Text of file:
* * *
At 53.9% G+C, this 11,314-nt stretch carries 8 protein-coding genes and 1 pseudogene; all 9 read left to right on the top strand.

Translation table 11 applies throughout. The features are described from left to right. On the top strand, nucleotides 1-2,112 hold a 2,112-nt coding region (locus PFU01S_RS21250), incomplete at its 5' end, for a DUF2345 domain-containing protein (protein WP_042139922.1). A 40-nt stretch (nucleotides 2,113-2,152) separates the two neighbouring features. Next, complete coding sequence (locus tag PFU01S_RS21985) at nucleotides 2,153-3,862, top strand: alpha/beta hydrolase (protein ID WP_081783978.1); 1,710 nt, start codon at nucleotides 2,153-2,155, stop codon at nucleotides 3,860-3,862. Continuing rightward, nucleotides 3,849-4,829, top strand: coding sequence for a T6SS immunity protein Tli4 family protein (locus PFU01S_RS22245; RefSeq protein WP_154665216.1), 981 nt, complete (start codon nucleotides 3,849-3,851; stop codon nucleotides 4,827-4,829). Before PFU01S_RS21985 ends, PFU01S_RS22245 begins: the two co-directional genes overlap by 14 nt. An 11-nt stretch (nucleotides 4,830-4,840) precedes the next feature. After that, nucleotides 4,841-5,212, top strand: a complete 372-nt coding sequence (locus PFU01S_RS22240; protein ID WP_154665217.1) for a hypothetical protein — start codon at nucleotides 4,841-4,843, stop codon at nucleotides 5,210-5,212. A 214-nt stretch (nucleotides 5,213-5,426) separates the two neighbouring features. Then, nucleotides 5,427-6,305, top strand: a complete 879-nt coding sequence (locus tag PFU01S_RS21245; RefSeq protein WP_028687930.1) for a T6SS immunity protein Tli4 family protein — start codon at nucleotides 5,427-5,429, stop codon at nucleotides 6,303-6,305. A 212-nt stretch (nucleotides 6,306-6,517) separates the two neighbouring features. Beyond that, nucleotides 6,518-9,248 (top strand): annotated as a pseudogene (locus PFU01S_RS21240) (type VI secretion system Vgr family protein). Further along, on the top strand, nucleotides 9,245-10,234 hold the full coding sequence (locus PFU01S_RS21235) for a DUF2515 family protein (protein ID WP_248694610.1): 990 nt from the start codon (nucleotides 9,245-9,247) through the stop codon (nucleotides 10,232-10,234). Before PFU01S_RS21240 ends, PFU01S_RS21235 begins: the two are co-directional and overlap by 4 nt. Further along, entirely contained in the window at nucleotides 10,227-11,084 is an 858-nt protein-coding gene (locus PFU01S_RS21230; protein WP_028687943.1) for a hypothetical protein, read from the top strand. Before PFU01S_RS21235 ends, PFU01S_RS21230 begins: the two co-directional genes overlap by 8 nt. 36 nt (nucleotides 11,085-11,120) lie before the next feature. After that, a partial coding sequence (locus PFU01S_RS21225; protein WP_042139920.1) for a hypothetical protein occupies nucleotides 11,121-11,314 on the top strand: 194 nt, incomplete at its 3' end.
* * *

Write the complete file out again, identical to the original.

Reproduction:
At 53.9% G+C, this 11,314-nt stretch carries 8 protein-coding genes and 1 pseudogene; all 9 read left to right on the top strand.

Translation table 11 applies throughout. The features are described from left to right. On the top strand, nucleotides 1-2,112 hold a 2,112-nt coding region (locus PFU01S_RS21250), incomplete at its 5' end, for a DUF2345 domain-containing protein (protein WP_042139922.1). A 40-nt stretch (nucleotides 2,113-2,152) separates the two neighbouring features. Next, complete coding sequence (locus tag PFU01S_RS21985) at nucleotides 2,153-3,862, top strand: alpha/beta hydrolase (protein ID WP_081783978.1); 1,710 nt, start codon at nucleotides 2,153-2,155, stop codon at nucleotides 3,860-3,862. Continuing rightward, nucleotides 3,849-4,829, top strand: coding sequence for a T6SS immunity protein Tli4 family protein (locus PFU01S_RS22245; RefSeq protein WP_154665216.1), 981 nt, complete (start codon nucleotides 3,849-3,851; stop codon nucleotides 4,827-4,829). Before PFU01S_RS21985 ends, PFU01S_RS22245 begins: the two co-directional genes overlap by 14 nt. An 11-nt stretch (nucleotides 4,830-4,840) precedes the next feature. After that, nucleotides 4,841-5,212, top strand: a complete 372-nt coding sequence (locus PFU01S_RS22240; protein ID WP_154665217.1) for a hypothetical protein — start codon at nucleotides 4,841-4,843, stop codon at nucleotides 5,210-5,212. A 214-nt stretch (nucleotides 5,213-5,426) separates the two neighbouring features. Then, nucleotides 5,427-6,305, top strand: a complete 879-nt coding sequence (locus tag PFU01S_RS21245; RefSeq protein WP_028687930.1) for a T6SS immunity protein Tli4 family protein — start codon at nucleotides 5,427-5,429, stop codon at nucleotides 6,303-6,305. A 212-nt stretch (nucleotides 6,306-6,517) separates the two neighbouring features. Beyond that, nucleotides 6,518-9,248 (top strand): annotated as a pseudogene (locus PFU01S_RS21240) (type VI secretion system Vgr family protein). Further along, on the top strand, nucleotides 9,245-10,234 hold the full coding sequence (locus PFU01S_RS21235) for a DUF2515 family protein (protein ID WP_248694610.1): 990 nt from the start codon (nucleotides 9,245-9,247) through the stop codon (nucleotides 10,232-10,234). Before PFU01S_RS21240 ends, PFU01S_RS21235 begins: the two are co-directional and overlap by 4 nt. Further along, entirely contained in the window at nucleotides 10,227-11,084 is an 858-nt protein-coding gene (locus PFU01S_RS21230; protein WP_028687943.1) for a hypothetical protein, read from the top strand. Before PFU01S_RS21235 ends, PFU01S_RS21230 begins: the two co-directional genes overlap by 8 nt. 36 nt (nucleotides 11,085-11,120) lie before the next feature. After that, a partial coding sequence (locus PFU01S_RS21225; protein WP_042139920.1) for a hypothetical protein occupies nucleotides 11,121-11,314 on the top strand: 194 nt, incomplete at its 3' end.